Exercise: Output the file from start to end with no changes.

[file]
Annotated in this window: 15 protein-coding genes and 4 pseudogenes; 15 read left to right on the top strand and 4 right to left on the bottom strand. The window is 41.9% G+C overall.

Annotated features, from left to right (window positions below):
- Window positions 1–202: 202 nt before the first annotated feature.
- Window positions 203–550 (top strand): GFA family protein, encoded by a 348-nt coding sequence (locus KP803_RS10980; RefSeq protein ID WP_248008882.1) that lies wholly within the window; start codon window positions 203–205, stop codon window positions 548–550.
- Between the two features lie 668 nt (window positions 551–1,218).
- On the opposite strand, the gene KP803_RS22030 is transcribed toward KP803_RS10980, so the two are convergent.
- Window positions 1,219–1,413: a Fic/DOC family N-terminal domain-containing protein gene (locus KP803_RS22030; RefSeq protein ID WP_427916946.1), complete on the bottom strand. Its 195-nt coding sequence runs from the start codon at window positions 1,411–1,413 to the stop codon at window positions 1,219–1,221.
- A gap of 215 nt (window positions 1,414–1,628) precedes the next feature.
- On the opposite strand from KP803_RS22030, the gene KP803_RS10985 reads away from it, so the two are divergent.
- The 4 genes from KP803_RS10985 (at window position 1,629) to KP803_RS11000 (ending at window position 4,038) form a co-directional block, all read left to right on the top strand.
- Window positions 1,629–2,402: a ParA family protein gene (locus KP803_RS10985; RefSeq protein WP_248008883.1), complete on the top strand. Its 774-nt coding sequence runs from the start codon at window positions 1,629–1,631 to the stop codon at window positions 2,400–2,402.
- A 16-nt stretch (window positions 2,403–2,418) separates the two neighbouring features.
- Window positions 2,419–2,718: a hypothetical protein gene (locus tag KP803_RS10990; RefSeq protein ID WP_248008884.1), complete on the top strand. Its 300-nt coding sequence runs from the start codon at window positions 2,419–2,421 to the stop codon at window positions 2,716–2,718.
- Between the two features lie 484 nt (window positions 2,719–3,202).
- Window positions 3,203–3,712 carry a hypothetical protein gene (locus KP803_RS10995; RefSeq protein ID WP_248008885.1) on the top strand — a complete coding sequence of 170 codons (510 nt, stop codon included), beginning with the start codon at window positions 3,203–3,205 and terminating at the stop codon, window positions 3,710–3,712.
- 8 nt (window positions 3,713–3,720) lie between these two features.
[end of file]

Annotated in this window: 15 protein-coding genes and 4 pseudogenes; 15 read left to right on the top strand and 4 right to left on the bottom strand. The window is 41.9% G+C overall.

Annotated features, from left to right (window positions below):
- Window positions 1–202: 202 nt before the first annotated feature.
- Window positions 203–550 (top strand): GFA family protein, encoded by a 348-nt coding sequence (locus KP803_RS10980; RefSeq protein ID WP_248008882.1) that lies wholly within the window; start codon window positions 203–205, stop codon window positions 548–550.
- Between the two features lie 668 nt (window positions 551–1,218).
- On the opposite strand, the gene KP803_RS22030 is transcribed toward KP803_RS10980, so the two are convergent.
- Window positions 1,219–1,413: a Fic/DOC family N-terminal domain-containing protein gene (locus KP803_RS22030; RefSeq protein ID WP_427916946.1), complete on the bottom strand. Its 195-nt coding sequence runs from the start codon at window positions 1,411–1,413 to the stop codon at window positions 1,219–1,221.
- A gap of 215 nt (window positions 1,414–1,628) precedes the next feature.
- On the opposite strand from KP803_RS22030, the gene KP803_RS10985 reads away from it, so the two are divergent.
- The 4 genes from KP803_RS10985 (at window position 1,629) to KP803_RS11000 (ending at window position 4,038) form a co-directional block, all read left to right on the top strand.
- Window positions 1,629–2,402: a ParA family protein gene (locus KP803_RS10985; RefSeq protein WP_248008883.1), complete on the top strand. Its 774-nt coding sequence runs from the start codon at window positions 1,629–1,631 to the stop codon at window positions 2,400–2,402.
- A 16-nt stretch (window positions 2,403–2,418) separates the two neighbouring features.
- Window positions 2,419–2,718: a hypothetical protein gene (locus tag KP803_RS10990; RefSeq protein ID WP_248008884.1), complete on the top strand. Its 300-nt coding sequence runs from the start codon at window positions 2,419–2,421 to the stop codon at window positions 2,716–2,718.
- Between the two features lie 484 nt (window positions 2,719–3,202).
- Window positions 3,203–3,712 carry a hypothetical protein gene (locus KP803_RS10995; RefSeq protein ID WP_248008885.1) on the top strand — a complete coding sequence of 170 codons (510 nt, stop codon included), beginning with the start codon at window positions 3,203–3,205 and terminating at the stop codon, window positions 3,710–3,712.
- 8 nt (window positions 3,713–3,720) lie between these two features.